The news from 1600 Pennsylvania Avenue this week has undoubtedly led many to wonder: what exactly is the role of the World Health Organization (WHO)? In my view, the answer is...muddled.
Earlier this week, headlines screamed the US statements from on high (quoted below) accusing the WHO of negligence. In light of the dates offered in those statements, I reviewed my earlier research on the timeline of what was known early on about the novel coronavirus, published in this blog on March 22. It gives some perspective on the accuracy of the accusations against WHO.
POTUS statement on April 14: “The WHO failed to investigate credible reports from sources in Wuhan that conflicted directly with the Chinese government’s official accounts. There was credible information to suspect human-to-human transmission in December 2019, which should have spurred the WHO to investigate, and investigate immediately. Through the middle of January, it parroted and publicly endorsed the idea that there was not human-to-human transmission happening despite reports and clear evidence to the contrary. … The WHO pushed China’s misinformation about the virus, saying it was not communicable.”
My March 22 analysis of the timeline reveals that POTUS’ claim about “credible information... in December” is questionable. “Whistleblowers” within the medical community in Wuhan tried to warn their peers the last week in December and were shut up by local officials. WHO received the first report of a problem on December 31, from member-country China.
It is true that, as late as January 12, WHO was falling in line with China’s claim that "there is no clear evidence that the virus passes easily from person to person." WHO did not add the words “not communicable.”
By January 19, after reports of travelers from China to Korea and Japan having contracted the virus, WHO had revised its wording: “it is possible that there is limited human-to-human transmission.” The very next day, WHO tweeted that such transmission was “very clear.” Interestingly, WHO's tweets during those crucial weeks were more dire than the "Disease outbreak news" items on its website.
This changing language is outlined in an April 17 Washington Post analysis of the POTUS statement. The Post offers its own timeline of events, and introduces a new player, Taiwan, which allegedly forwarded an email about the concerns of one of the Wuhan “whistleblowers” to WHO. POTUS appears to be seizing on that new information and putting his own spin on it, claiming that this email from Taiwan (a non-member country), sent to WHO on December 31—the same day WHO received an official, and less inflammatory, report from member-country China—should have prompted WHO to take a much closer look than it did.
The question indeed seems to be whether WHO “should have” gone into Wuhan and uncovered some tightly held facts about the expanding reach of the disease, either “in December”— even before the Wuhan whistleblowers got their message out?—or at least during the first two weeks of January. Is that a WHO role?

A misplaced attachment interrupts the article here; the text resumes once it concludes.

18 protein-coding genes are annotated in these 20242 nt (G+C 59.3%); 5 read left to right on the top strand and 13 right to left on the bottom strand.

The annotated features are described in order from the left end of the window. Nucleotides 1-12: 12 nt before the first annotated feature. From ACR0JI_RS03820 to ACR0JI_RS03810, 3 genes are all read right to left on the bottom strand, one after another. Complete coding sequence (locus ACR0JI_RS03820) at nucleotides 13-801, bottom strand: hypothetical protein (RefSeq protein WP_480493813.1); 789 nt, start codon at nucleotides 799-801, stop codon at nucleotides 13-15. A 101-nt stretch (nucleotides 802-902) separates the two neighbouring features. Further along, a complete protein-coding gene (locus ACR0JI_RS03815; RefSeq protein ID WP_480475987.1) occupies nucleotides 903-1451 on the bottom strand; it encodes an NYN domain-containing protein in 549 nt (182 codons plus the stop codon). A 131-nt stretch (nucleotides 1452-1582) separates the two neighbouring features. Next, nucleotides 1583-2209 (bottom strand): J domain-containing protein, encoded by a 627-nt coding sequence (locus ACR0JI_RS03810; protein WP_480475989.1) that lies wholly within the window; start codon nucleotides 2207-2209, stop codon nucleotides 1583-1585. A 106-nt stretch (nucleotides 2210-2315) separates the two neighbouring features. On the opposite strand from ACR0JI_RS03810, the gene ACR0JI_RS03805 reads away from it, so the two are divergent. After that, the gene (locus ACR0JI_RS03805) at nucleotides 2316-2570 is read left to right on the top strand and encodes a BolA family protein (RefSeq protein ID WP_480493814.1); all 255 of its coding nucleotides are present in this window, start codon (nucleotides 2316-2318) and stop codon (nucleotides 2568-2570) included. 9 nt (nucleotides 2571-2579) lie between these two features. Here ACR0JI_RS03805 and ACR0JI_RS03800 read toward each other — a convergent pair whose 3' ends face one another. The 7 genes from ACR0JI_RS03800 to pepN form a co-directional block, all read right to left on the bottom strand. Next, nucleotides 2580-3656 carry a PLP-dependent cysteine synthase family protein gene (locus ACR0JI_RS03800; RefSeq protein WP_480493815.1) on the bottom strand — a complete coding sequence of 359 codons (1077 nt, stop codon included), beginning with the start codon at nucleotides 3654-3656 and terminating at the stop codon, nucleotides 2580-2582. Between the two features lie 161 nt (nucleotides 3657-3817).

A look at the lengthy list of WHO disease outbreak news around the world is eye opening.
There’s a lot of disease in the world, and a lot of it is communicable. Clearly, WHO serves as an information clearinghouse, forwarding "reports" from member countries on a routine basis. Beyond that, it would be an extremely busy busybody if it actively investigated the details of each of the reports described in these dispatches. Does it do so routinely, and does it deploy medical detectives like those we are used to seeing on TV and in movies, who cleverly discover the facts despite official obfuscation and denial? That is not clear.
The WHO constitution states that member countries agree to both “cooperate” and take individual measures to ensure the health of their populations.
Enforcing public health legislation falls under the latter. In public health emergencies, however, WHO is authorized to respond with:
- Partner coordination
- Information and planning
- Health operations and technical expertise
- Operations support and logistics
- Finance and administration
Specific actions can include mobilizing in-country WHO staff, “establishing contact” with government officials, and deploying “surge support” if needed. The criteria for initiating such actions, and additional actions, are spelled out in this lengthy document.
Rather than try to analyze this complicated document, I would like to simply ask the experts. Surely the US liaison to the WHO could answer questions about its role and authority without a second’s thought. Would that be someone in the CDC? If so, it’s unlikely that individual will freely step forward to confirm, deny, or even offer explanatory background on the statements about WHO issued from 1600 Pennsylvania Avenue.
Thus, my timeline could be updated with some of the newer tidbits of information, but my perspective on what “should have” happened must remain, for now, muddled.